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All week, the astronauts of space shuttle Atlantis have been serenaded with music from stars back on Earth. Elton John, Michael Stipe and Paul McCartney have all recorded messages for the crew.
According to NASA, the tradition of waking astronauts up with music dates back at least as far as the Apollo program in the 1970s. The choice of what to play on the space shuttle belongs to the CAPCOM, or capsule communicator, an astronaut on the ground in Houston. Chris Hadfield, who has served as CAPCOM on space shuttle and International Space Station missions, says it's no trifling responsibility.
"A long time ago, we realized that if you could give the crew some great, familiar, energetic, rev-you-up kind of music in the morning, that's a good way to get going," says Hadfield. "Sometimes we just choose it ourselves. Sometimes we ask the spouses, the husbands and wives of astronauts. You try and choose something that's specific for that person."
Music has also played an important role in the space program back on Earth. Former astronaut Brewster Shaw remembers when the shuttle fleet was grounded after the Challenger disaster in 1986.
"Morale, as you can imagine, was pretty low," says Shaw. "We weren't flying. And we'd killed seven of our buddies. And people were struggling with the future. So somebody came up with an idea: Let's have a sock hop."
Shaw had played guitar in a band in college, and he knew a few other astronauts could play. So in June 1987, the world's first and only all-astronaut band, Max Q, took the stage for the first time.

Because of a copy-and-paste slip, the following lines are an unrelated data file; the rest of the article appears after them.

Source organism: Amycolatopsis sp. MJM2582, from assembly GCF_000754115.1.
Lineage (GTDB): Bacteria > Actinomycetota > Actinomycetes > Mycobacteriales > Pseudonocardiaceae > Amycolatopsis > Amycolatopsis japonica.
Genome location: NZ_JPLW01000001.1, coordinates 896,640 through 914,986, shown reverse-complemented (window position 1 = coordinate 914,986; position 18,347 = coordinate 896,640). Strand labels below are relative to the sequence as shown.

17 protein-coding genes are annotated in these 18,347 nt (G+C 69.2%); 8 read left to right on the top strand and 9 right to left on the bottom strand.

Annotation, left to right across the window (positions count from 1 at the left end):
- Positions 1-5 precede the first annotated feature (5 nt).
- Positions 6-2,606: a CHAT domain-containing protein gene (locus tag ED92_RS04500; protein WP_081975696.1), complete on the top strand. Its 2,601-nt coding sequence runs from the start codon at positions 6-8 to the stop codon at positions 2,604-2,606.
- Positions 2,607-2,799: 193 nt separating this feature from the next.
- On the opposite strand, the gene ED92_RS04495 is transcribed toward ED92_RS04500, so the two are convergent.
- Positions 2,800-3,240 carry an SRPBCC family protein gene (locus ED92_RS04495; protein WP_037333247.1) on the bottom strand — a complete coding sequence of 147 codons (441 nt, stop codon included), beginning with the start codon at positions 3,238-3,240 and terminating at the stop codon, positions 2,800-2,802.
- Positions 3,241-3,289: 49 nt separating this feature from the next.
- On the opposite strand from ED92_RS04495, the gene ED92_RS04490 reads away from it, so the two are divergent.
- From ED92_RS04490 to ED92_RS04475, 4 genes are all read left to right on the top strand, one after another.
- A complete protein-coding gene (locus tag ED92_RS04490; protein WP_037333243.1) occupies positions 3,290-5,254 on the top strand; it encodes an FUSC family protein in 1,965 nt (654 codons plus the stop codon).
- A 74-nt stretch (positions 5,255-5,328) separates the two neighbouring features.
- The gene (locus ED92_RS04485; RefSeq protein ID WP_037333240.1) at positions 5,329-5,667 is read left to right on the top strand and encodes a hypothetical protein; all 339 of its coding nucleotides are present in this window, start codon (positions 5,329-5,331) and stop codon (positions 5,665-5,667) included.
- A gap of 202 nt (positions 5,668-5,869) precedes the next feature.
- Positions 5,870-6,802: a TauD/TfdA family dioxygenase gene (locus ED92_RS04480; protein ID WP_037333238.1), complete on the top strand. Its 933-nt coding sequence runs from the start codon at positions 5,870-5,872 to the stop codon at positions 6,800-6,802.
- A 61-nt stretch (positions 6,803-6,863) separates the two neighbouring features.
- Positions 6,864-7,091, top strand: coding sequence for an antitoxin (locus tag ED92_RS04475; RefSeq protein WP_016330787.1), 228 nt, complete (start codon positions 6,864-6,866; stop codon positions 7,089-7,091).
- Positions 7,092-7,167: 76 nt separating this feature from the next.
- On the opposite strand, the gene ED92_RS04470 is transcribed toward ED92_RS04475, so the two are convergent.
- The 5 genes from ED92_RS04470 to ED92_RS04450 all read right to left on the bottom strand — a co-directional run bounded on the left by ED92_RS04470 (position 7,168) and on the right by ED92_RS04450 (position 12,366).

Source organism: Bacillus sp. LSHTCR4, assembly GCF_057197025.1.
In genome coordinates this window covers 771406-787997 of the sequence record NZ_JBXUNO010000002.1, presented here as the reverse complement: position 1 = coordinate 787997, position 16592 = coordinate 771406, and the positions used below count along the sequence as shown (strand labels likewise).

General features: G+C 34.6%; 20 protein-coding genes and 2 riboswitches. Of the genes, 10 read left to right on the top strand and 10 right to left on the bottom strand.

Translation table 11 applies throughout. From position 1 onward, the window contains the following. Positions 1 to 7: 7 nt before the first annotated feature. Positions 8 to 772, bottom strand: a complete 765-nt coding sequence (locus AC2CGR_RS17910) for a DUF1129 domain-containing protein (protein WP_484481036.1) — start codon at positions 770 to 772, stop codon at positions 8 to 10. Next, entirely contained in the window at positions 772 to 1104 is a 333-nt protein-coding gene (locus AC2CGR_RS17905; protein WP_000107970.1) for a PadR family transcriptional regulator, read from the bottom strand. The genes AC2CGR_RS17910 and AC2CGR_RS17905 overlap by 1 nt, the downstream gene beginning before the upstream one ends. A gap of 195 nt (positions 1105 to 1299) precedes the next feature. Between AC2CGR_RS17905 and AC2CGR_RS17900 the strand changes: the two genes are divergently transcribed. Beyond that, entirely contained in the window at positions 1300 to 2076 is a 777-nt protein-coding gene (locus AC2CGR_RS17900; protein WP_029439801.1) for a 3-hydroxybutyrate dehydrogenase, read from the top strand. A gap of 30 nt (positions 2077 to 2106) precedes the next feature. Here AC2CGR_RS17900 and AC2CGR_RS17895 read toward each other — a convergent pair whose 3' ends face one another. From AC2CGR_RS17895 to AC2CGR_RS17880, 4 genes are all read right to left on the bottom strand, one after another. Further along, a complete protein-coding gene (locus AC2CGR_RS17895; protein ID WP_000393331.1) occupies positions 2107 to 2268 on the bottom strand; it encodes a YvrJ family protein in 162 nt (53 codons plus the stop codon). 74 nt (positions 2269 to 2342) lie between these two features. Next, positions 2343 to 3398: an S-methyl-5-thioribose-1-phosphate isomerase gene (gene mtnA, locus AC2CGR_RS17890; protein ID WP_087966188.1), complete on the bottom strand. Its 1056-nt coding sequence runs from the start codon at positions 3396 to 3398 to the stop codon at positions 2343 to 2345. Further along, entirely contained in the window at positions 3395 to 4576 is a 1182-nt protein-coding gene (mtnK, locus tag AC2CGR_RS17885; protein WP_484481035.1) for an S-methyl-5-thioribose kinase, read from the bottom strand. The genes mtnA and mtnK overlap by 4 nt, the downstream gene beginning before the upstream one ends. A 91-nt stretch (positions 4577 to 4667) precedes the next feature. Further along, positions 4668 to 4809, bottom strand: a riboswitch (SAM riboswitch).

Max Q has been performing ever since, whenever its astronaut members can find the time to rehearse. The founding members all retired years ago, but new astronauts stepped in to take their places. Brewster Shaw says he's not surprised that so many astronauts are also passable musicians.
"You have people who are able to quickly pick up and accomplish tasks in areas totally outside their field of training," he says. "Those kind of people are very likely to have enjoyed music, and been able to play something musical, so you just recruit them into the band." He adds, "There's not a lot of pressure — it's pretty much you just have fun and do it. Nobody gives a damn if you're any good, because you're just a bunch of astronauts."
Not many people are likely to mistake Max Q for a touring rock band. (The pleated pants are a dead giveaway.) But there are some dedicated musicians in the bunch, a few of whom have even brought their instruments with them into orbit. Chris Hadfield, a guitarist and current Max Q member, is one of them. He's looking forward to playing during his trip to the International Space Station next year.
"It's busy," says Hadfield, "but there is some downtime. Evenings and mornings. And I'm definitely going to be taking that time to play music, to sit and try to write. It's just such an inspirational and rare place for a human being to be in this early stage of space exploration. And I want to do my best to not just record it in pictures and words, but in music as well."
The space shuttle program may be coming to an end this week. But as long as there are astronauts and gigs to play, Hadfield says, Max Q's mission will continue.
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